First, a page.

Early in May, the San Francisco Board of Supervisors voted 8-1 to ban the use of facial recognition by city agencies, capturing the attention of digital signage companies everywhere.
Facial recognition has been used in the past by law enforcement to recognize identity theft suspects but not everybody’s happy with the new AI. Whistleblowers have been calling for regulation for years on the grounds that it’s a slippery slope towards compromised privacy.
The effects of the San Francisco facial recognition ban are being hotly debated right and you may be wondering—what does that mean for digital signage? Let’s take a look.
What started the San Francisco facial recognition ban?
The San Francisco facial recognition ban was introduced as a proactive effort to stop government agencies, such as the city police and county’s sheriff’s department, from abusing a technology that isn’t yet reliable.
The problem with facial recognition technology can be broken down into two main factors:
As of now, AI technology has trouble accurately identifying faces that are female or have darker skin, with error rates as high as 35%. Unsurprisingly, this presents a problem since this kind of error can lead law enforcement to false identification, not to mention further entrenching existing biases within law enforcement.
Women and people of color aren’t the only ones that could be harmed by facial recognition, though. Existing technology also has problems identifying transgender people, especially transgender people of color, putting an already marginalized group at higher risk of misidentification.
Facial recognition technology has yet to be abused in the US but in China, citizens are exposed to near-constant monitoring. While we’re not looking at a totalitarian takeover just yet, privacy advocates caution against entrenching facial recognition technology before its accuracy has been improved and reliably regulated.
It’s worth noting that prior to the ban, San Francisco law enforcement didn’t use facial recognition technology. Not to mention that despite worries about privacy, facial recognition has been used positively to:
So, while facial recognition technology should be approached cautiously, it can be used for good.
Who does the San Francisco facial recognition ban affect?
At the moment, the ban only affects government agencies within the city such as the city police and county sheriff’s office. Federal agencies and public businesses won’t be affected and government agencies can’t solicit information from places that do use facial recognition technology.
Private individuals using facial recognition technology can still call in tips to share with local law enforcement, however. Agencies will be required to ask how tips were obtained so that they can keep track of how prevalent facial recognition is, but those tips can still be used.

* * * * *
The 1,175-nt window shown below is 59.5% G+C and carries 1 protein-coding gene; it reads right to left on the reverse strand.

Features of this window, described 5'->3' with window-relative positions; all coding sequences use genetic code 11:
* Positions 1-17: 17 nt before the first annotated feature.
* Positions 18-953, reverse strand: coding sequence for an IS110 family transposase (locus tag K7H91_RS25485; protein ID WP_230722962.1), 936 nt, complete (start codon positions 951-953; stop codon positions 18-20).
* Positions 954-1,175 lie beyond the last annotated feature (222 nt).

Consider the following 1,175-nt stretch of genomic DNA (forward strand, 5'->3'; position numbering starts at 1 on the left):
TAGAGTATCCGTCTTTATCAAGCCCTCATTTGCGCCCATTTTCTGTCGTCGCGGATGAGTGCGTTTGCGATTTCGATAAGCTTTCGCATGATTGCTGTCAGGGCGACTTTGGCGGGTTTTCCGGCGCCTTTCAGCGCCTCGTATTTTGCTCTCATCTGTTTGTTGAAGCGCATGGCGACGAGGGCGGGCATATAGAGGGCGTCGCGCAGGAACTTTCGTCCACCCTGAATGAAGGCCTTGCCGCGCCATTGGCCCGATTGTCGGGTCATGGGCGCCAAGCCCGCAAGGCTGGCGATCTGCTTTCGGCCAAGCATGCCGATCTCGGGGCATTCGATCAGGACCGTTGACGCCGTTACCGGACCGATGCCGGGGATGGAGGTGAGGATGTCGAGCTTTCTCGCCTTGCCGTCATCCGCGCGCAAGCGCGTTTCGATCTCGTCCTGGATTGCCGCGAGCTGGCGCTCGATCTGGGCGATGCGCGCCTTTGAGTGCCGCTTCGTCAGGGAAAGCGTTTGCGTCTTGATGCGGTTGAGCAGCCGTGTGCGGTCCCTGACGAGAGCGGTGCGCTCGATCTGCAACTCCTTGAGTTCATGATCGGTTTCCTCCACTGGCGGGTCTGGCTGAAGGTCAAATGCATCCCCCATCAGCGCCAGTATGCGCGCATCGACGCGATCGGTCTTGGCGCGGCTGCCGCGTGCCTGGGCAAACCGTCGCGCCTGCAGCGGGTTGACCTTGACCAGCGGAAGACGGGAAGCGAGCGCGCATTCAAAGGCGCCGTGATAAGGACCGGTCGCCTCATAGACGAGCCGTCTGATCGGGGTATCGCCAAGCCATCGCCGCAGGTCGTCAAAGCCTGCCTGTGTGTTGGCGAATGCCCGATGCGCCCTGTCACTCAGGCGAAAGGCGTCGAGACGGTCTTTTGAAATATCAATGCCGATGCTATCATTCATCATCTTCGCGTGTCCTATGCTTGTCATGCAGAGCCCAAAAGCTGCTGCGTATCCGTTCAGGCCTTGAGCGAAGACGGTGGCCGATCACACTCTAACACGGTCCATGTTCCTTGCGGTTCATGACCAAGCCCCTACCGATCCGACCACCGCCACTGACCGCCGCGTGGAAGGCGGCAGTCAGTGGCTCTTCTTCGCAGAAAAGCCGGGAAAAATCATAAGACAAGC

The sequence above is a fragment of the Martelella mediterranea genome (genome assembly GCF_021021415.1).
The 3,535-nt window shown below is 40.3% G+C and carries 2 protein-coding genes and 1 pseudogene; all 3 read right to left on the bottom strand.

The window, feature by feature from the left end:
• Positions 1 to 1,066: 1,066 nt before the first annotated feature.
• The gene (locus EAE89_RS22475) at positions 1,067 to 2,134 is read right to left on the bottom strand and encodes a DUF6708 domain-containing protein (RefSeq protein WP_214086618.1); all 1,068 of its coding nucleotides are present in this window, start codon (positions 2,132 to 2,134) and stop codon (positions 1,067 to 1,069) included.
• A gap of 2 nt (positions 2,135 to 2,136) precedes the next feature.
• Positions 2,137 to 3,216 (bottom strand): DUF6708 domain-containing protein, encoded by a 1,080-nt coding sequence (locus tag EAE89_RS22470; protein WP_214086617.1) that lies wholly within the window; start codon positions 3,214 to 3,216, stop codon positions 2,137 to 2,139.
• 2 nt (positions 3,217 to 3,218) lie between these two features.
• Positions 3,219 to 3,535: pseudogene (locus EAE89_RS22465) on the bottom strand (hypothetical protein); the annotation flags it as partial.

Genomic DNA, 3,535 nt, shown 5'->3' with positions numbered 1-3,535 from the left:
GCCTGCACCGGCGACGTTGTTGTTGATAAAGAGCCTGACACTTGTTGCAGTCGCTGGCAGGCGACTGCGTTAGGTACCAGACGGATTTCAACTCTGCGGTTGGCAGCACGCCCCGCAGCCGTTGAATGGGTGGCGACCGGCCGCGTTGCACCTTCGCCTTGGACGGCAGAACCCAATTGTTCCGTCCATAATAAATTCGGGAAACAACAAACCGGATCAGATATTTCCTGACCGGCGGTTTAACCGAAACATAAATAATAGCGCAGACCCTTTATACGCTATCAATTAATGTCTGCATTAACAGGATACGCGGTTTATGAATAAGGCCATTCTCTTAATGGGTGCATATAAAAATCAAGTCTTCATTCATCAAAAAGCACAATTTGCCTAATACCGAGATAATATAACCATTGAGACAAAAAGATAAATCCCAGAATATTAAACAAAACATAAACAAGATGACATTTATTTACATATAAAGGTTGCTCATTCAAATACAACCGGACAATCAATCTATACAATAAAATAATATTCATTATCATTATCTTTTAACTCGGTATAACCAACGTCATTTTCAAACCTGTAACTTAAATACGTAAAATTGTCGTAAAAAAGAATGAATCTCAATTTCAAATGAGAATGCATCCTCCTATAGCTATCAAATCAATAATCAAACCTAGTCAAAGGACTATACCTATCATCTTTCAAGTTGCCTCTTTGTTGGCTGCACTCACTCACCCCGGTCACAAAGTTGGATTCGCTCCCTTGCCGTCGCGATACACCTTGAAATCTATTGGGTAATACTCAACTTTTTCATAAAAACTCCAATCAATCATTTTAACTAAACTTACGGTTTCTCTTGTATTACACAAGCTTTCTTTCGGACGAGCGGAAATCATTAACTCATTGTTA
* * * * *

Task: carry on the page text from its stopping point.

Outside of San Francisco, the ban has since gone on to inspire a slew of similar facial recognition bans. Somerville, Massachusettes was the next to follow in June and Oakland, California soon after.
What’s the difference between facial detection and facial recognition?
Facial detection and facial recognition are often used interchangeably, but there are some subtle differences:
- Facial detection refers to computer technology that can detect the presence of a human face within a digital image. This can be used to identify characteristics like a person’s age, gender, or facial expression. This information is then collected anonymously and used to advertise to targeted consumers.
- Facial recognition, in contrast, can actually identify someone by their face. Now, don’t freak out! While this may sound alarming, facial recognition is already being commonly used among public companies and isn’t inherently bad. If you’ve ever unlocked your phone using your camera, you’ve already been identified by facial recognition technology.
What does this mean for digital signage?
At the moment, nothing. In fact, despite the ban, many industry experts expect facial recognition to become a staple in the digital world.
“Written feedback, voice feedback and body language will be the holy trinity to delivering a robust customer experience once facial recognition technology is mastered,” says Brennan Wilkie, Senior Vice President of Customer Experience Strategy at InMoment.
Others recommend a more cautious, but still optimistic view.
“We have to regulate how to use it in the future. Everything can be useful for good things and for bad things,” says Mikhail Ivanov, CEO of NTechLabs.” I think there are lots of cases where facial recognition can be used for good things to make our lives safer and more comfortable.”
Proactive measures need to be taken if digital signage vendors want to avoid strict government regulation, however. As more and more people become aware of facial recognition and the dangers it could bring, it’s important for digital signage vendors to maintain complete transparency. As shown by Facebook’s most recent lawsuit, people don’t take kindly to their personal info being exploited.
Maintaining transparency doesn’t just fall on a single company, however. One bad experience can ruin things for the entire industry. Digital signage vendors need to be willing to call out all counts of misuse of data within the field if they want to maintain consumer trust.
In Conclusion: Key Takeaways
- San Francisco’s facial recognition ban only applies to government agencies within the city
- Digital signage vendors are as of now unaffected by the ban
- Maintaining transparency within the industry is vital to avoiding strict future government regulation